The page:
Ceres is the largest known asteroid in the traditional asteroid belt between Mars and Jupiter. However the Kuiper belt is known to contain larger objects, including Pluto, 50000 Quaoar, 90482 Orcus, the recently discovered Template:Mpl, and possibly 90377 Sedna.
Ceres is rare among asteroids in that its size and mass are sufficient to give it a nearly spherical shape, much like a planet. Other large asteroids such as 3 Juno and 4 Vesta are known to be distinctly non-spherical, although 10 Hygiea appears to also be spherical, and Vesta may have been spherical before being heavily cratered.
With a mass of 9.5 × 1020 kg, Ceres comprises about one-third of the 3.0 × 1021 kg estimated total mass of all the asteroids in the solar system (2) (which still only amounts to about 4% of the mass of the Moon).
There are some indications that the Cererian surface is relatively warm and that it may have a tenuous atmosphere and frost. The maximum temperature, when the Sun is overhead, has been estimated to be 235 K (about -38° C) (12). A more recent study led by Peter Thomas of Cornell University, suggests that Ceres has a differentiated interior: observations coupled with computer models suggest the presence of a rocky core overlain with an icy mantle. This mantle of thickness from 120 to 60 km could contain 200 million cubic kilometers of water, which is more than the amount of fresh water on the Earth (10).
There has been some ambiguity regarding surface features on Ceres. Low resolution ultraviolet Hubble Space Telescope images taken in 1995 showed a dark spot on its surface which was nicknamed "Piazzi" in honour of the discoverer of Ceres. This was thought to be a crater. Later images with a higher resolution taken over a whole rotation with the Keck telescope using adaptive optics showed no sign of "Piazzi". However, two dark features were seen to move with the asteroid's rotation, one with a bright central region. These are presumably craters. More recent visible light Hubble Space Telescope images of a full rotation taken in 2003 and 2004 show an enigmatic white spot, the nature of which is currently unknown. The dark albedo features seen with Keck are, however, not immediately recognizable in these images.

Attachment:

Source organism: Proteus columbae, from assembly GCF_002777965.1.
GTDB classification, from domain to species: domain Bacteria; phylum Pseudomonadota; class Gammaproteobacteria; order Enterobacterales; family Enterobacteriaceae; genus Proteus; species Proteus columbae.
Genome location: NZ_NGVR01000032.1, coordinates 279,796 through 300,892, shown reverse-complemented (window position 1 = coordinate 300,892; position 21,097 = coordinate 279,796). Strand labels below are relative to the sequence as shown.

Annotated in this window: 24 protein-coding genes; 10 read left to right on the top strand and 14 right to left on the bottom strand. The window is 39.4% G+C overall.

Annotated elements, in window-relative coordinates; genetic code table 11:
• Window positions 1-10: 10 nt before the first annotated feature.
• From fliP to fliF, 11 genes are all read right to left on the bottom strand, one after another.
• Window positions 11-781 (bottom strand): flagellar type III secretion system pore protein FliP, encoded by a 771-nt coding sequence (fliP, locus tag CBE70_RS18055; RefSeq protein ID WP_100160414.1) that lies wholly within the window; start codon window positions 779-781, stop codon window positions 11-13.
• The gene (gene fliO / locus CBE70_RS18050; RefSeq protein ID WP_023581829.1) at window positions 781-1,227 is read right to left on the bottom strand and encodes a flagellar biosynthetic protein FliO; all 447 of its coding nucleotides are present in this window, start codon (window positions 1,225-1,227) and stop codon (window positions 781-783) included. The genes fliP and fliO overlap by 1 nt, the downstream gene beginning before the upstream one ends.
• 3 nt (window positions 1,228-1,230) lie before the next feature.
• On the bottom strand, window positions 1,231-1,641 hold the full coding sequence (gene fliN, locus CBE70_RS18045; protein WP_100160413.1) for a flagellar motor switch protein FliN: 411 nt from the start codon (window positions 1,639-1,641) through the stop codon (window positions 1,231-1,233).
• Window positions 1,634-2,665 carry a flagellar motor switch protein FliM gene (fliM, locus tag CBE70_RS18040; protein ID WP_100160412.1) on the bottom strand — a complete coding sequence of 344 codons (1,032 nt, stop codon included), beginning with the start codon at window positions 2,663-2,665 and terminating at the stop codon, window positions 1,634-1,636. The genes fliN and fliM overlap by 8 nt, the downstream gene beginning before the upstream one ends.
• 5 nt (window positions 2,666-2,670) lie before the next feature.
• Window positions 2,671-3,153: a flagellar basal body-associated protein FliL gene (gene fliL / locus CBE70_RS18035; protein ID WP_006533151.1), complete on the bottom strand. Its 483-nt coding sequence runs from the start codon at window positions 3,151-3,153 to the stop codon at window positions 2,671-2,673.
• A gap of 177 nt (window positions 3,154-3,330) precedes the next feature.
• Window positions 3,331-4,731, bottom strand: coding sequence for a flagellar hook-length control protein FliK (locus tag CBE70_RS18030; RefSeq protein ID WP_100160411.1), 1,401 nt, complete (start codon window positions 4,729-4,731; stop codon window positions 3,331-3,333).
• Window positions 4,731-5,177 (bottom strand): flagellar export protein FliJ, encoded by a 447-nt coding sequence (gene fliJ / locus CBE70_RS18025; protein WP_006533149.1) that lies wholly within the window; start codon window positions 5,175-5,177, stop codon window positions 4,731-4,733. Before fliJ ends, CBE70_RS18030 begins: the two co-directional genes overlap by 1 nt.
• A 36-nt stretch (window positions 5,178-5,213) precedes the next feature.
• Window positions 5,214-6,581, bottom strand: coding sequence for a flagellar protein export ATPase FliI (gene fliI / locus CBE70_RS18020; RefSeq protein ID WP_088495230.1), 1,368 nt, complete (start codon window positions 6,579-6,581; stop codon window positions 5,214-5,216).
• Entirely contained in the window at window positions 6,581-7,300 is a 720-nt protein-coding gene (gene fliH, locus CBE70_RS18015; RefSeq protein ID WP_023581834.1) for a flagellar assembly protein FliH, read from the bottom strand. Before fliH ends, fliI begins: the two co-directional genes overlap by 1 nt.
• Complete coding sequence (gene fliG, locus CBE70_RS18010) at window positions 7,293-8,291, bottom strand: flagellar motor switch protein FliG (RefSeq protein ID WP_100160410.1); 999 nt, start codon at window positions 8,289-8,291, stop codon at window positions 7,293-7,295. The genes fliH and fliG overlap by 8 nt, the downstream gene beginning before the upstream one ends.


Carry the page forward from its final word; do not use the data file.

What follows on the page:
These last observations also determined that Ceres' north pole points (give or take about 5°) in the direction of right ascension 19 h 24 min, declination +59°, in the constellation Draco. This means that Ceres' axial tilt is very small (about 4±5°) (10).
Ceres is the main body of the Ceres family of asteroids.
Some notable observation milestones for Ceres include:
Features on Ceres' surface have been telescopically imaged several times in recent years.